Reading comprehension skills provide important, lifelong benefits. Learning to read, write, and spell can be challenging though, especially at first. If you’re looking for a game that will improve your child’s vocabulary and spelling abilities, we applaud you! Games are a fun, far less-stressful way to help children develop many of the academic skills with which they struggle. Below, we’ve collected ten of our favorite spelling and word games for you and your little ones to enjoy together!
Our Top 3 Picks
- Fun for the Whole Family
- Quiddler Card Game
- Educational Card Game
- Rory's Story Cubes
- Promotes Creative Thinking
The Best Word Games for Kids Reviewed
Criteria Used in Evaluation of the Best Word & Spelling Games for Kids
Fun and educational are the primary criteria for all of these games. We want kids to learn, but we know it can get a bit boring and difficult. After that, we considered simplicity balanced out with the game’s longevity. Easy to learn is good but it isn’t perfect if the game is the same after the 10th playthrough.
Learning is such a breeze when kids are enjoying themselves and isn’t it just THE WORST when it is boring? All of these games are educational and fun. For instance, sight words are essential to learning for reading but they are just plain tough. Many are non-phonetic which means they cannot be sounded out in order to be spelled properly. Several games we found magically make these tricky terms fun to memorize.
While a few games here don’t have many or any rules, others have a lot to make the gameplay rewarding. There is no wrong way to go here. We believe children need both open-ended games to exercise those rambunctious imaginations and stricter rule sets to keep things fair in a competitive context. Games like Tapple and Bananagrams have a lot of replay value making them fun time and time again. But other games are really specific to early ages like preschoolers. Either way, people rave about kids loving all of these games from the simplest to most advanced.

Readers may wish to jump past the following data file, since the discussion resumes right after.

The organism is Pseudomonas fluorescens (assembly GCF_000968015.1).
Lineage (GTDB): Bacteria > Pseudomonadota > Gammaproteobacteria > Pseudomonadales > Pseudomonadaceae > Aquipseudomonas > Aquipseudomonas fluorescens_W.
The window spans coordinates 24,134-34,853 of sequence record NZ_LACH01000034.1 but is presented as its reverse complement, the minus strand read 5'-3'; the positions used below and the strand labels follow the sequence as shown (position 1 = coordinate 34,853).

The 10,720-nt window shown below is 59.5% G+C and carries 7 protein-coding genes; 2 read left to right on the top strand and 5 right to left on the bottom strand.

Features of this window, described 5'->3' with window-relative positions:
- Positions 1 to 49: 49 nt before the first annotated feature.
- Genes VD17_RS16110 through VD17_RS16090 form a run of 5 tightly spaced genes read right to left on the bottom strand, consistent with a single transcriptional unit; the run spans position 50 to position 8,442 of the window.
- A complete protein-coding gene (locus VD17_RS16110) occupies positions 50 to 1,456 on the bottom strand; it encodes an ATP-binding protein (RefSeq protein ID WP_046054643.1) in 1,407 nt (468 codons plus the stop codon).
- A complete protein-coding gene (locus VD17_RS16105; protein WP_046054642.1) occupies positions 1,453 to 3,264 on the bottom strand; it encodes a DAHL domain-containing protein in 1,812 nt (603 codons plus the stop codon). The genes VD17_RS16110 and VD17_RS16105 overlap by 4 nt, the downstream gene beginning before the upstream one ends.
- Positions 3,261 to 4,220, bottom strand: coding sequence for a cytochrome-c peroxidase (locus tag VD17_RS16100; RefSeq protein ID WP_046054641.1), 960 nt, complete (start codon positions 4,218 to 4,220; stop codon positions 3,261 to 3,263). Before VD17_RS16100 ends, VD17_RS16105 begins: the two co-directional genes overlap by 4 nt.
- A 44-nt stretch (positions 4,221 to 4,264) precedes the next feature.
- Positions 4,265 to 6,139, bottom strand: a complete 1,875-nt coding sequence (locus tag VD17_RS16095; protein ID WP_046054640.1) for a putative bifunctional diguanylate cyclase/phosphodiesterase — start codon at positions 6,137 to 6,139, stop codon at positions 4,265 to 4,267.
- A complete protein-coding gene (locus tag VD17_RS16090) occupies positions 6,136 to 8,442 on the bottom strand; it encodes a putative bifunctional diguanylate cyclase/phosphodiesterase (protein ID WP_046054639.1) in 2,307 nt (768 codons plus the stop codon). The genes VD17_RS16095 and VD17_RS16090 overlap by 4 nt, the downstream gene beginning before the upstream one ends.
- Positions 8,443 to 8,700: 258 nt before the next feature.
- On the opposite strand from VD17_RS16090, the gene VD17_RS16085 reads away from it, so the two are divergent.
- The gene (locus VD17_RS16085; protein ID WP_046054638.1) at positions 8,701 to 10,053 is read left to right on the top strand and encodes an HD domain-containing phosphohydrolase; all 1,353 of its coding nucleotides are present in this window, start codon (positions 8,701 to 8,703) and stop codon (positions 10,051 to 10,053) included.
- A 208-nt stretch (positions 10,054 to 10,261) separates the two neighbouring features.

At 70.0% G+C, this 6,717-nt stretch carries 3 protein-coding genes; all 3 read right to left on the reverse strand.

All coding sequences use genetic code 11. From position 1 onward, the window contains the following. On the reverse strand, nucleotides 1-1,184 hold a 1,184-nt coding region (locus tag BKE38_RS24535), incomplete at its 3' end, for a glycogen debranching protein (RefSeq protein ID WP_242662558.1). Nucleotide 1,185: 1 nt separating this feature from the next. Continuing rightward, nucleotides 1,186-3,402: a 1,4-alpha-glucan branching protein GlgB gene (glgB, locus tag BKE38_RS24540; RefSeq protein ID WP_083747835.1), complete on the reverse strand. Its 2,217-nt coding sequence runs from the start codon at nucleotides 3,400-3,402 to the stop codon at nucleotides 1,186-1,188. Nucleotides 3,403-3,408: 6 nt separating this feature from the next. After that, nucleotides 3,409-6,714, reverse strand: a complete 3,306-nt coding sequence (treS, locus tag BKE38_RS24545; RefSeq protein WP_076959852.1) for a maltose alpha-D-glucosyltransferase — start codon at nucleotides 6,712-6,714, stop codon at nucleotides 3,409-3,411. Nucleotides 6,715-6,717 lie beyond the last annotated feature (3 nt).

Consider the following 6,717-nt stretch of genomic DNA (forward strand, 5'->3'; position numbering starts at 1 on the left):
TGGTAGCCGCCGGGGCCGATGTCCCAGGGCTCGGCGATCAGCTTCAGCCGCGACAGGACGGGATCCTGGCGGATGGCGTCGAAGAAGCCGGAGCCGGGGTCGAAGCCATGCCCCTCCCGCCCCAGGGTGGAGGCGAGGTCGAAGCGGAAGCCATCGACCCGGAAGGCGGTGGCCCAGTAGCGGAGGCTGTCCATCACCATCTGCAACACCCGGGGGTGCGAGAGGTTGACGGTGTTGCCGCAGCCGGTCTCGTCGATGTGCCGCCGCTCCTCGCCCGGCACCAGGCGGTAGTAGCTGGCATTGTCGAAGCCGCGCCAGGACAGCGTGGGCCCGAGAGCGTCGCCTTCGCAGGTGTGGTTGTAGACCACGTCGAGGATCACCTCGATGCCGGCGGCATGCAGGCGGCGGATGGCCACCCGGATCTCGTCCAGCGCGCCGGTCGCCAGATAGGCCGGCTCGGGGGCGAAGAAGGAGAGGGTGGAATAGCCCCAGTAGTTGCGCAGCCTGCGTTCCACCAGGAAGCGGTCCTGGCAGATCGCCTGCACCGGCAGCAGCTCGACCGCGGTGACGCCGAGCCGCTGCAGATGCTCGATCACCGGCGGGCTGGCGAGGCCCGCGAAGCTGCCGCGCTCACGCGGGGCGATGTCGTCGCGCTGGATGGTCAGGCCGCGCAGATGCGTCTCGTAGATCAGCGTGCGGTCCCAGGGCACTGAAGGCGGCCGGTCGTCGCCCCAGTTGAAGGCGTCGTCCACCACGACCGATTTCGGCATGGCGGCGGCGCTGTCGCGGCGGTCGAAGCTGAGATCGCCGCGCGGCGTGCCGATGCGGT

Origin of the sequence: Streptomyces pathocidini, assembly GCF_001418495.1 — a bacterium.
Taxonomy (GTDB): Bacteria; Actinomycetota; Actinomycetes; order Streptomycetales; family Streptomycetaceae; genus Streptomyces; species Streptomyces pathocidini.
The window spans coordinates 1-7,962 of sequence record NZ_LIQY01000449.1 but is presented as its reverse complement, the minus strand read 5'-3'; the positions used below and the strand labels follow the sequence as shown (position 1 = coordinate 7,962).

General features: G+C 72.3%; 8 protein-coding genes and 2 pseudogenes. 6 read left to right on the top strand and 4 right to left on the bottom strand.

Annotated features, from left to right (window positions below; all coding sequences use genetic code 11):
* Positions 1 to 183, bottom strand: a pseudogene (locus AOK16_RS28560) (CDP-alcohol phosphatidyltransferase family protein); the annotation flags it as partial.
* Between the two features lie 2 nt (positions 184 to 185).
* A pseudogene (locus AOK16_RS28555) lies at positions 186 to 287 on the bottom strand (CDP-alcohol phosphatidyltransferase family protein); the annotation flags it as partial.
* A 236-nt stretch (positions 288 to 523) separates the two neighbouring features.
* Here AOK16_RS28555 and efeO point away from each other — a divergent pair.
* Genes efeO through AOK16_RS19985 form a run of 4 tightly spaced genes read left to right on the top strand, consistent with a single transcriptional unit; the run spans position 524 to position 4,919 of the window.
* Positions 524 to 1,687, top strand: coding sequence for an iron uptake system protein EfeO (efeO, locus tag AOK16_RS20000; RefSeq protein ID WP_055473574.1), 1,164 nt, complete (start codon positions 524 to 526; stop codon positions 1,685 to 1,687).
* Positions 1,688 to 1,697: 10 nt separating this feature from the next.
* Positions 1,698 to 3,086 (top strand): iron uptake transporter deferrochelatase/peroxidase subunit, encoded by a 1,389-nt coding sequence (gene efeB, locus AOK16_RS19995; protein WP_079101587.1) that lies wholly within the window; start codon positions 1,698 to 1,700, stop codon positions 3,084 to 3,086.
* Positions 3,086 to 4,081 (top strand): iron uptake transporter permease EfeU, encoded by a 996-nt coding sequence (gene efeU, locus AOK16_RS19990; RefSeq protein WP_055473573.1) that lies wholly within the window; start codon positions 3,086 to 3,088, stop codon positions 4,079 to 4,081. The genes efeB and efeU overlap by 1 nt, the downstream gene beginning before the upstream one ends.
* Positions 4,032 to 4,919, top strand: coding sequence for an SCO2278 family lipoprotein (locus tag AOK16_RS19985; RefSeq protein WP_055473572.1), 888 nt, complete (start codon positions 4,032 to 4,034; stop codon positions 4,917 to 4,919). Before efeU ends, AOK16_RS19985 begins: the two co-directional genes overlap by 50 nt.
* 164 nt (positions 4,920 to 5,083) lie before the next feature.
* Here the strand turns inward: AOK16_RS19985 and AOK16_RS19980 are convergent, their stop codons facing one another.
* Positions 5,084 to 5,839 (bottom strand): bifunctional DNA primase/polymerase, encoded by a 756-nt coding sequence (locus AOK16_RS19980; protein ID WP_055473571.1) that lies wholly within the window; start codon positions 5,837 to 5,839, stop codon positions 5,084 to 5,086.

You can’t beat simplicity. Even for adult games, a simpler game can often be the first choice among many possibilities. Junior games always do that work for you. Every great game balances luck and skill and we took those factors into consideration too. Rolling dice is simple, but it is not really skillful. Always look for a game’s age category and total play time. Most games print them right on the box.
Frequently Asked Questions
Q: Is this game going to be fun for my child?
A: The secret of making games fun for individuals is making new rules. A lot of game designers are happy about such game modifications. Sometimes they include different game modes in the rulebook. Other times, families and even kids themselves make up rules to keep things more balanced or moving quickly. Feel free to experiment! A boring game can become amazing with a few simple changes.
Q: How do I play this game? Are we playing it right?